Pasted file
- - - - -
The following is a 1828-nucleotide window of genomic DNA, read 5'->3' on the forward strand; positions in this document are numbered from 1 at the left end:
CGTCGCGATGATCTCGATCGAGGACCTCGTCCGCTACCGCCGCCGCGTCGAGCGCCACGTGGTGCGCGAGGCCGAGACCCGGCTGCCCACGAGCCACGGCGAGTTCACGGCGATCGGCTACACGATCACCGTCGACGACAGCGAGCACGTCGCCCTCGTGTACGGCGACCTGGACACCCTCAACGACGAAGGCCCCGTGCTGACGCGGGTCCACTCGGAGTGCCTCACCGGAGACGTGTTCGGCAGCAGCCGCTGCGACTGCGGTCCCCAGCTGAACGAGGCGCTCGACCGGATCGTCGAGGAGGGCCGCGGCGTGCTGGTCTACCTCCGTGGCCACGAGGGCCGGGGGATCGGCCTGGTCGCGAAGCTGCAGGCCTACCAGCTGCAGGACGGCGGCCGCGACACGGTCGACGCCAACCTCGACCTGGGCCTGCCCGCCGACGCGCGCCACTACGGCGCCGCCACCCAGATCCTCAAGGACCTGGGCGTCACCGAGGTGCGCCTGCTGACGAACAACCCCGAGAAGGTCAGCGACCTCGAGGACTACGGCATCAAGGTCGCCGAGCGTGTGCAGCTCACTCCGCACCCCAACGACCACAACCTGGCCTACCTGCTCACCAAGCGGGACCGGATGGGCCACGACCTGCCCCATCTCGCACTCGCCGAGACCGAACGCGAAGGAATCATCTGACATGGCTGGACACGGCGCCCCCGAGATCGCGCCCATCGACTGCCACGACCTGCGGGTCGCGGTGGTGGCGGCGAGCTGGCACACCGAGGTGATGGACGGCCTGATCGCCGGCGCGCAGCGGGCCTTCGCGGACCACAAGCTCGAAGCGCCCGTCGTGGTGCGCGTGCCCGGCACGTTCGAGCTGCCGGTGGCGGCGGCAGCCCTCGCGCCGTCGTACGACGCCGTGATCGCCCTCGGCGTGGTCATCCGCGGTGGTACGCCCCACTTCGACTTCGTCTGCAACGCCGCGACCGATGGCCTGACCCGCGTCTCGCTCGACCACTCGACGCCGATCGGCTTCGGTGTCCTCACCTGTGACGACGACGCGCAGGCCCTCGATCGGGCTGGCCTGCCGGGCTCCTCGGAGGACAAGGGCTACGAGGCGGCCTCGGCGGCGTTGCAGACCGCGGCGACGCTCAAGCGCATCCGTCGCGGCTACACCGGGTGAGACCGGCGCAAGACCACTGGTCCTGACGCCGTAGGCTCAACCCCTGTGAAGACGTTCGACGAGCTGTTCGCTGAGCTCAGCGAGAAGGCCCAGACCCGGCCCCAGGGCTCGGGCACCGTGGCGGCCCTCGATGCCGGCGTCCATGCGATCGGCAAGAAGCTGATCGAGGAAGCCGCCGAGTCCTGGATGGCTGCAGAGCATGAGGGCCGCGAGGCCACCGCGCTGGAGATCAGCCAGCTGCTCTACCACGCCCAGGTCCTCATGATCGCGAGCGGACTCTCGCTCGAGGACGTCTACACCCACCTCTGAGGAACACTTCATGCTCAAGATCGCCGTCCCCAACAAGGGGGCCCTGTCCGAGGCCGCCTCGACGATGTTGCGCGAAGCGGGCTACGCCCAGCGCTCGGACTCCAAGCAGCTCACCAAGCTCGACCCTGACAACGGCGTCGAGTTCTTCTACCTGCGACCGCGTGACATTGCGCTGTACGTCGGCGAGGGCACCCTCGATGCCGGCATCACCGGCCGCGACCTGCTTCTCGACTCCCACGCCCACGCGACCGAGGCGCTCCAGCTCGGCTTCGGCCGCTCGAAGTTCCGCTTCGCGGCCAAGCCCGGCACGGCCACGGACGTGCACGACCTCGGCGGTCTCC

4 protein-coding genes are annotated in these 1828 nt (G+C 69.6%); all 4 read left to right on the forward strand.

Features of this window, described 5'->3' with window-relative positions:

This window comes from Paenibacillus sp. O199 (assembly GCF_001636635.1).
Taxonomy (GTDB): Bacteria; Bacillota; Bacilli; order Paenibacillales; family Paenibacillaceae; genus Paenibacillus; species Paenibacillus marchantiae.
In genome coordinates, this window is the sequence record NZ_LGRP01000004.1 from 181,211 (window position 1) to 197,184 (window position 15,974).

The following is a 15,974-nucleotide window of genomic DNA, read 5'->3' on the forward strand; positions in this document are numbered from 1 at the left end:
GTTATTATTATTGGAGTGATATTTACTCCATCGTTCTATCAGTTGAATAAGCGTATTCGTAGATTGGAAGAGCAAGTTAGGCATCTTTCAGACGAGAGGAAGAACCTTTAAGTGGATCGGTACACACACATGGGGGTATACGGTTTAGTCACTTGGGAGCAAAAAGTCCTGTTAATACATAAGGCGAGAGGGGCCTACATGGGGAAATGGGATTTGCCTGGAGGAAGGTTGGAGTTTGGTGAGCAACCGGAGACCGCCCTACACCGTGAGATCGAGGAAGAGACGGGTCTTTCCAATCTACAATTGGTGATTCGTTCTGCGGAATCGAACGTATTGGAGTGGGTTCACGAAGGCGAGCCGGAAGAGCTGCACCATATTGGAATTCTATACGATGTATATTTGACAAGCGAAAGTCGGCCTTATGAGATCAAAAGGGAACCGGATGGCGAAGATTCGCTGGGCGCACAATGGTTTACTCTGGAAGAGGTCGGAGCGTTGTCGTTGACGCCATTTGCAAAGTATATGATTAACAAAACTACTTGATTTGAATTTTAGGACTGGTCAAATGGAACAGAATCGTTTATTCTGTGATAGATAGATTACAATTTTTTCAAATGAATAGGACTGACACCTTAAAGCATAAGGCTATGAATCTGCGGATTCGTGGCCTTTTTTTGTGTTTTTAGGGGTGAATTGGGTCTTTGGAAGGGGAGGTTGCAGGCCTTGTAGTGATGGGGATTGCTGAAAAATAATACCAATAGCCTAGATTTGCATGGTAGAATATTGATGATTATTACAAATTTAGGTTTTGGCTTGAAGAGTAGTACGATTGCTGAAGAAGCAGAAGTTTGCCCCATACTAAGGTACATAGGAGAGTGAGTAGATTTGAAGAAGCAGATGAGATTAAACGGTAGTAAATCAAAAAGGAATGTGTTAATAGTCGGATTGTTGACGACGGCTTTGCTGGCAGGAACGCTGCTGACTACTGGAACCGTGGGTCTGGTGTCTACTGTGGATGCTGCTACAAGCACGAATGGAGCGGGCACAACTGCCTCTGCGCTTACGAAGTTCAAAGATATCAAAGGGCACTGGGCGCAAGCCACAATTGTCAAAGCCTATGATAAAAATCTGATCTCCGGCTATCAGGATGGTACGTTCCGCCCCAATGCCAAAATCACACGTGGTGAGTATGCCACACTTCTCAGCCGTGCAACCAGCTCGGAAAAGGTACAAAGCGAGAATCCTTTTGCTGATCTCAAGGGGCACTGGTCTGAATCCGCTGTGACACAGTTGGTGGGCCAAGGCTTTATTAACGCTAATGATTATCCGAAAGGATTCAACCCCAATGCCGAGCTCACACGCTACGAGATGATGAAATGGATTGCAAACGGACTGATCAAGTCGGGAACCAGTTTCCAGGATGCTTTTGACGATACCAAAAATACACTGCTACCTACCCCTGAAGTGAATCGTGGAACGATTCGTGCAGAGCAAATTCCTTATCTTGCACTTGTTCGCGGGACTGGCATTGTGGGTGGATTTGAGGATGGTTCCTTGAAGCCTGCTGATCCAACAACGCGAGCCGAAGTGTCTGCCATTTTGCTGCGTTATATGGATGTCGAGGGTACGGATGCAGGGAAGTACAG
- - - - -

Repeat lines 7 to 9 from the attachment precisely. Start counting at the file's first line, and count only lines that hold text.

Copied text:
In genome coordinates, this window is the sequence record NZ_LGRP01000004.1 from 181,211 (window position 1) to 197,184 (window position 15,974).

The following is a 15,974-nucleotide window of genomic DNA, read 5'->3' on the forward strand; positions in this document are numbered from 1 at the left end:
GTTATTATTATTGGAGTGATATTTACTCCATCGTTCTATCAGTTGAATAAGCGTATTCGTAGATTGGAAGAGCAAGTTAGGCATCTTTCAGACGAGAGGAAGAACCTTTAAGTGGATCGGTACACACACATGGGGGTATACGGTTTAGTCACTTGGGAGCAAAAAGTCCTGTTAATACATAAGGCGAGAGGGGCCTACATGGGGAAATGGGATTTGCCTGGAGGAAGGTTGGAGTTTGGTGAGCAACCGGAGACCGCCCTACACCGTGAGATCGAGGAAGAGACGGGTCTTTCCAATCTACAATTGGTGATTCGTTCTGCGGAATCGAACGTATTGGAGTGGGTTCACGAAGGCGAGCCGGAAGAGCTGCACCATATTGGAATTCTATACGATGTATATTTGACAAGCGAAAGTCGGCCTTATGAGATCAAAAGGGAACCGGATGGCGAAGATTCGCTGGGCGCACAATGGTTTACTCTGGAAGAGGTCGGAGCGTTGTCGTTGACGCCATTTGCAAAGTATATGATTAACAAAACTACTTGATTTGAATTTTAGGACTGGTCAAATGGAACAGAATCGTTTATTCTGTGATAGATAGATTACAATTTTTTCAAATGAATAGGACTGACACCTTAAAGCATAAGGCTATGAATCTGCGGATTCGTGGCCTTTTTTTGTGTTTTTAGGGGTGAATTGGGTCTTTGGAAGGGGAGGTTGCAGGCCTTGTAGTGATGGGGATTGCTGAAAAATAATACCAATAGCCTAGATTTGCATGGTAGAATATTGATGATTATTACAAATTTAGGTTTTGGCTTGAAGAGTAGTACGATTGCTGAAGAAGCAGAAGTTTGCCCCATACTAAGGTACATAGGAGAGTGAGTAGATTTGAAGAAGCAGATGAGATTAAACGGTAGTAAATCAAAAAGGAATGTGTTAATAGTCGGATTGTTGACGACGGCTTTGCTGGCAGGAACGCTGCTGACTACTGGAACCGTGGGTCTGGTGTCTACTGTGGATGCTGCTACAAGCACGAATGGAGCGGGCACAACTGCCTCTGCGCTTACGAAGTTCAAAGATATCAAAGGGCACTGGGCGCAAGCCACAATTGTCAAAGCCTATGATAAAAATCTGATCTCCGGCTATCAGGATGGTACGTTCCGCCCCAATGCCAAAATCACACGTGGTGAGTATGCCACACTTCTCAGCCGTGCAACCAGCTCGGAAAAGGTACAAAGCGAGAATCCTTTTGCTGATCTCAAGGGGCACTGGTCTGAATCCGCTGTGACACAGTTGGTGGGCCAAGGCTTTATTAACGCTAATGATTATCCGAAAGGATTCAACCCCAATGCCGAGCTCACACGCTACGAGATGATGAAATGGATTGCAAACGGACTGATCAAGTCGGGAACCAGTTTCCAGGATGCTTTTGACGATACCAAAAATACACTGCTACCTACCCCTGAAGTGAATCGTGGAACGATTCGTGCAGAGCAAATTCCTTATCTTGCACTTGTTCGCGGGACTGGCATTGTGGGTGGATTTGAGGATGGTTCCTTGAAGCCTGCTGATCCAACAACGCGAGCCGAAGTGTCTGCCATTTTGCTGCGTTATATGGATGTCGAGGGTACGGATGCAGGGAAGTACAG